Did you do well in school? Are school subjects like math, English, foreign languages, science, or history really easy for you to understand and explain?
Do you want to make a positive change in someone’s life? If you answered yes to these questions, you should definitely consider being a tutor for the summer or all year long.
Tutoring is an awesome summer job. It gives you the opportunity to share your knowledge about a subject with someone that may struggle to grasp the concepts. You might help a middle school kid learn about algebra, a high school kid to have a better grasp on physics, or a college kid master the art of Spanish. Every subject needs tutors, so pick your strongest subject and help out.
Tutoring isn’t a standardized program. Every tutor is different, which is the beauty of tutoring. Different people learn differently. Your teaching and tutoring style may be the exact thing necessary to really spark an interest in a subject or make the basics click for someone. It’s pretty cool. Tutors may be self-employed, work for a tutoring company, help professors, or just volunteer their time. You may work with groups or have individual sessions with students in need.
You may have never considered having a tutor for yourself or may not know anyone that is a tutor. Surprisingly, according to Parenthood.com, tutoring is a $4 billion a year industry in the United States. That’s right, BILLION.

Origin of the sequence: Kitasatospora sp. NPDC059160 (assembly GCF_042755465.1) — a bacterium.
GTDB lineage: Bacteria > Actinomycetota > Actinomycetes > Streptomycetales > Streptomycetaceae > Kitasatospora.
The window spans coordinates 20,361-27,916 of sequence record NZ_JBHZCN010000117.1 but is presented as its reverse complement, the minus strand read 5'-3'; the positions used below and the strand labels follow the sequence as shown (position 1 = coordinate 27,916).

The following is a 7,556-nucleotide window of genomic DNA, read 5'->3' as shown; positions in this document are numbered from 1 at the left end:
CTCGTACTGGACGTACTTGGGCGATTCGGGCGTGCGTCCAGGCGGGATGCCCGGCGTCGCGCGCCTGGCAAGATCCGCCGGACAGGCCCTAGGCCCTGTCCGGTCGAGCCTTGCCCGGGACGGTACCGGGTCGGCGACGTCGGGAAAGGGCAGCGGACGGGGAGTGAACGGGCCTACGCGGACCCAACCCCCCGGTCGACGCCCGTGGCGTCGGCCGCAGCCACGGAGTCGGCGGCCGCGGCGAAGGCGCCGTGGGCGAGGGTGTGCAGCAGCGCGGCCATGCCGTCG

If you’re ready to jump into this lucrative industry, you’ll have no problem finding work. Check the local newspaper, call a tutoring company, or phone the local schools. You may even have to turn down work so you can find time to sleep and eat. But with this much work, you’ll also be taking a lot to the bank.
Tutoring jobs pay well, but the jobs vary depending on your age, credentials, subject matter, group sizes, employment status, and what level you’re teaching at.
You can plan on being paid by the hour. Pay can range from $10 per hour for a high schooler tutoring an elementary schooler on spelling to $50 for a college grad tutoring a college student on microbiology. And in rare cases, for post grad tutoring you may even be able to charge $100 per hour if you meet the right tutoring criteria.
Before you drop everything and start looking for tutoring jobs, you should know that tutors don’t work 40-hour weeks. Plan on working 10 to 20 hours per week at somewhat random times – from 10 to 12 on Saturday morning or Tuesdays and Thursdays from 7 to 10 in the evening. You’ll find plenty of work, but it may not be the most consistent.
Tutoring is a great job for the summer or to fill some hours during the school year. It pays well, is fun, and you’ll feel good when you help students master a subject that they once struggled with.